Pfizer defends plan to acquire AstraZeneca

Pfizer defended the business case behind its plan to acquire AstraZeneca yesterday and questioned the UK company’s ability to stand alone for much longer as the US group’s CEO prepared for a grilling from British MPs.

Pfizer defends plan to acquire AstraZeneca

Pfizer said its agreement to complete AstraZeneca’s research centre in Cambridge, retain a factory in northwest England, and put a fifth of its research staff in Britain if the deal goes ahead, were legally binding.

The comments are Pfizer’s latest counter to critics of its proposed £60bn (€73.5bn) deal, which would be the largest foreign takeover of a British firm and is opposed by many scientists and politicians — as well as AstraZeneca itself.

With its bid the subject of heated debate, the US drugmaker took a harder line yesterday, saying the merger would create “a UK-based scientific powerhouse”.

It also took a swipe at AstraZeneca’s go-it-alone strategy by arguing that Britain’s second biggest pharmaceuticals business lacked the financial muscle to make the most of its experimental medicines.

“Looming patent expiries and near term revenue losses jeopardise its ability to deliver on its very promising pipeline,” Pfizer said in a written submission to a parliamentary committee.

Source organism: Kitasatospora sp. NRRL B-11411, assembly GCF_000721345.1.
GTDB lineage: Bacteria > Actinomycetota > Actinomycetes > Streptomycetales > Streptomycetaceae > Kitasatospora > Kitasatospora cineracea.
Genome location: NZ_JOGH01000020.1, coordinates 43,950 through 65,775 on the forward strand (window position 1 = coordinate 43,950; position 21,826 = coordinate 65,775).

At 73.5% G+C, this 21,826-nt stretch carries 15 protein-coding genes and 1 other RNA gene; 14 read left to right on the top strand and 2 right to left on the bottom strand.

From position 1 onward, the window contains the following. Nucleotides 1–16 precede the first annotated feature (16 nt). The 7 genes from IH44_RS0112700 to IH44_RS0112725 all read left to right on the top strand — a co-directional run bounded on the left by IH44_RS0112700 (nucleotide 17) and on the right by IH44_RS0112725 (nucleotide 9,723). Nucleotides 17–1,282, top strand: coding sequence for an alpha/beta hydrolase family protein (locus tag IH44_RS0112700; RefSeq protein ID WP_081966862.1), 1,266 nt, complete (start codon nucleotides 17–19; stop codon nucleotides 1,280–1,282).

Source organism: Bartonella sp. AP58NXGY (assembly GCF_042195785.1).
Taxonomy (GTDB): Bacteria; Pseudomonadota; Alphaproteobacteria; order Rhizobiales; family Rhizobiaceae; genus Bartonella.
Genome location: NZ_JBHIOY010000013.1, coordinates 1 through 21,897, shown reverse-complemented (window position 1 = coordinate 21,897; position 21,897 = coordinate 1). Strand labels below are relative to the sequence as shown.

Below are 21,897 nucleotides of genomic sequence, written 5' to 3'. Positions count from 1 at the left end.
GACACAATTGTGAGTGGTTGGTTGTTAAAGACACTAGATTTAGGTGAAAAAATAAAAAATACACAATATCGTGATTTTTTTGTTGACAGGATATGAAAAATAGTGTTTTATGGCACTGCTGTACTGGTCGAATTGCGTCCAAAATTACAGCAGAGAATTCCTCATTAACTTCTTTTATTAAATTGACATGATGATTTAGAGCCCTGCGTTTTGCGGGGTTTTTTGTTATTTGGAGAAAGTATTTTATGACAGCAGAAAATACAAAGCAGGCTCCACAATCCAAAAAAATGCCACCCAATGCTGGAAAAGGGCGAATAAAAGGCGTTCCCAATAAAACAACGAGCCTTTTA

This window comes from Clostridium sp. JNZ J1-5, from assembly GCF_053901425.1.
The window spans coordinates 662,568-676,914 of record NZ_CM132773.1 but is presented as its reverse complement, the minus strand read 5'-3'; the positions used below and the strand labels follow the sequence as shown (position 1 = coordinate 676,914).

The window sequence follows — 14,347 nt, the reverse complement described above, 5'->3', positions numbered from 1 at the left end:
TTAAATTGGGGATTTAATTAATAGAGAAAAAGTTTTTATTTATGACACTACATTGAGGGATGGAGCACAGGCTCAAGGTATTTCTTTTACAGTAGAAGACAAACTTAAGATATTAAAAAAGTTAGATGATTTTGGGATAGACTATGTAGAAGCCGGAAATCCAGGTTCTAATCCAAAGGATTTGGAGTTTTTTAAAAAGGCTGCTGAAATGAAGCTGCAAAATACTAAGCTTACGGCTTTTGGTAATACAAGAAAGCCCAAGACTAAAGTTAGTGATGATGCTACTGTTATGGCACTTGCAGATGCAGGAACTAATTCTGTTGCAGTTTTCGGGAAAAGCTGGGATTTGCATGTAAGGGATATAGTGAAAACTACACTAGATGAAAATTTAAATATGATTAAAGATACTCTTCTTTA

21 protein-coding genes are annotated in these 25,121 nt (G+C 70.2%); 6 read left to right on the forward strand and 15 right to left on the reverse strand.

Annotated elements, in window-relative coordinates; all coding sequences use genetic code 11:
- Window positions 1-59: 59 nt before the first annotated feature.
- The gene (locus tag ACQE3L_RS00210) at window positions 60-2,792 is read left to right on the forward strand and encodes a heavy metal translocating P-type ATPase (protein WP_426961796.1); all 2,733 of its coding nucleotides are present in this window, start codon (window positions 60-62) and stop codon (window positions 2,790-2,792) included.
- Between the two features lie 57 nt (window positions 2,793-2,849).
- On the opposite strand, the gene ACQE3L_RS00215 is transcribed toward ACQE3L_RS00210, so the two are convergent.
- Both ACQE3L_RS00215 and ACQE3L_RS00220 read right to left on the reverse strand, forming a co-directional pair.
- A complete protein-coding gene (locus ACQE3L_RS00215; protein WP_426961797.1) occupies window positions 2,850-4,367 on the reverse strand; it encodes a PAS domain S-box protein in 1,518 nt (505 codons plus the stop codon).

Pfizer’s Scottish-born CEO Ian Read faces tough questions from MPs today about his plans to acquire AstraZeneca — a deal driven in large part by Pfizer’s wish to cut its tax bill.

MPs will also interrogate AstraZeneca’s French CEO Pascal Soriot and Business Secretary Vince Cable. Then a second committee tomorrow will question both CEOs again, along with UK science minister David Willetts, about the science aspects of the deal.

In response to worries about safeguarding the British company’s research, Pfizer’s research & head Mikael Dolsten posted a video on Pfizer’s website saying he had been through five different mergers which did not disrupt drug research.

“If you keep your sense of curiosity and an open mind, you can learn tremendously.

“We must stay laser-focused on our important projects. And that’s, of course, true for Pfizer scientists and AZ scientists and will be true also if we can make a potential combination come together.”

There is scepticism about Pfizer’s long-term commitment to British jobs. But it said the fact it had made the vows as part of its offer made them legally binding.

UK Prime Minister David Cameron said on Sunday he had made “very good progress” in securing guarantees from Pfizer, though the firm’s latest statements contained no new offers.

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